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Old 05-12-2013, 05:50 PM   #11
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I've found 1 lb of flaked oats gives great mouthfeel for stouts and brown ales the way you are talking about. I don't think adding CaCl2 is going to really do anything for you in that regard. To fix the harshness, I'd add the dark grains with 20-30 minutes left in the mash. Keep in mind this will result in less roasty flavor too.

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Old 05-13-2013, 02:40 PM   #12
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Water chemistry could be playing a part, but it's hard to tell unless you know what your water chemistry is to begin with. It would be much easier to add some of the suggested grains to help it out and see what happens. Astringency from sparging could be part of the issue, but we don't know exactly how you sparge or what your water chemistry is, again.

I'd go with the mash temp, oats, or carapils to start with.

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Old 05-13-2013, 10:04 PM   #13
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Quote:
Originally Posted by beertroll View Post
(I use distilled and add 1tsp/5gal)? Is there anything else I can do to smooth off my texture?
With zero bicarbonate in the water and that much roasted malt, your mash pH is very likely too low which would give you harsher roasted malt flavors. Did you test with a pH meter by any chance?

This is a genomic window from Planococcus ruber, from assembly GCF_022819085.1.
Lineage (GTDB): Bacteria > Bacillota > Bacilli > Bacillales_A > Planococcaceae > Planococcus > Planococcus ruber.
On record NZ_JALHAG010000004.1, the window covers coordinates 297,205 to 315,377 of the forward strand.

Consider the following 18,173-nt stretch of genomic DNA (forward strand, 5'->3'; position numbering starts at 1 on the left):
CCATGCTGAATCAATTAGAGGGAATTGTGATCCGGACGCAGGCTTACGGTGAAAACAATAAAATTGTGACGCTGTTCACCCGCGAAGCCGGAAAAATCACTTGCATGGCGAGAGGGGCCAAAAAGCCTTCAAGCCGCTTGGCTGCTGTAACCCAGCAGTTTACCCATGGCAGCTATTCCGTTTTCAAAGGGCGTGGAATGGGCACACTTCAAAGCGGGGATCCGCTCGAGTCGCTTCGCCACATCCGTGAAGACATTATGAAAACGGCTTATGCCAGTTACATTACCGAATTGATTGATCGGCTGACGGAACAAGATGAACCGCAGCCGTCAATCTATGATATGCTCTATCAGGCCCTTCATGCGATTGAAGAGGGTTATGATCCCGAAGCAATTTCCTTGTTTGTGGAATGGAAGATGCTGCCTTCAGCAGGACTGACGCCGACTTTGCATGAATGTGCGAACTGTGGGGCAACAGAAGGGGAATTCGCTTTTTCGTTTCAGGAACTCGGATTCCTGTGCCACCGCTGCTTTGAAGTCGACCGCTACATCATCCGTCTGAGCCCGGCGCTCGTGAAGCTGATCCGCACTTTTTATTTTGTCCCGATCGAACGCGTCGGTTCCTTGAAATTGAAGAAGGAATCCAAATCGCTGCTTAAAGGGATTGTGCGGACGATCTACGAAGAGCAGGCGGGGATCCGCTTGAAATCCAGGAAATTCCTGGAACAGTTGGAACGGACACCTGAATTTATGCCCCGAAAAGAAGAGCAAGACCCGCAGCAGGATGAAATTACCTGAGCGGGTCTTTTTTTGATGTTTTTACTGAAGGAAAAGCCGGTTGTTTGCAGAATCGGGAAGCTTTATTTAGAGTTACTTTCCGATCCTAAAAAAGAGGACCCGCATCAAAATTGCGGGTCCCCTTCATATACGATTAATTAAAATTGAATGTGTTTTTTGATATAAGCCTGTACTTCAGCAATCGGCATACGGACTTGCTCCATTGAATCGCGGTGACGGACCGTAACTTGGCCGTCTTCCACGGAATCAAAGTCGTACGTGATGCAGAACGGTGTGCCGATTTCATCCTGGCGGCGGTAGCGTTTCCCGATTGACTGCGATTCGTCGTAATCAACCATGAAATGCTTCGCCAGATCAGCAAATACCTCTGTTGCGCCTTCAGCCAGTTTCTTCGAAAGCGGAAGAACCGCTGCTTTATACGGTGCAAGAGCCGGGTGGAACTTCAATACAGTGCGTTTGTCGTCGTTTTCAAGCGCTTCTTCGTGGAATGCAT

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Old 05-13-2013, 10:29 PM   #14
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My $0.02...pinch of carapils, mash higher, ferment lower

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Old 05-14-2013, 12:21 AM   #15
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Calcium carbonate is more likely what you needed to add to the mash.

I've gotten good mouthfeel form the classic 10% roasted barley, 20 flaked barley and 70% base malt recipe.

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Old 05-14-2013, 12:23 AM   #16
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I'm trying to remember if I used my pH meter on that brew, or if I used strips. Unfortunately, I didn't take notes on my water for this brew, and now I'm kicking myself. My SOP is to start with distilled water, add 1TSP of CaCl and 1CC of lactic acid per 5 gallons. I treat my mash and sparge water together, when I first fill up my HLT, and I target a mash pH of 5.1-5.2. I *think* that for this batch I tossed in a little extra CaCl and held back on the lactic, but my memory is fuzzy and brew day was back in late February. I could try diluting with some of my tap water next time (8.1pH, 227HCO3) to counter the roast.

For the people suggesting I raise my mash temp, you saw that it's a dry stout, right? As it is, my attenuation is barely meeting style. I'm afraid a higher mash temp will leave my FG too high.

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Old 05-14-2013, 12:32 AM   #17
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You might be better off making stouts with just your tap water.

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Old 05-14-2013, 12:38 AM   #18
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Bigfan of oats, here, for creaminess. I use 1.5 pounds in my 5 gallon witbier recipe. Use rolled oats, instant or not. If instant, add to the mash as is. If not, cook first to gelatinize.

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Old 05-14-2013, 01:11 AM   #19
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I second the motion to use your tap water only for dark beers. That is perfect. No need to add any salts at all.

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Old 05-14-2013, 01:36 AM   #20
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Also what level did you carb at? If you used the normal 5oz you should probably drop that some. Sorry don't have numbers in front of me but check a carb style chart

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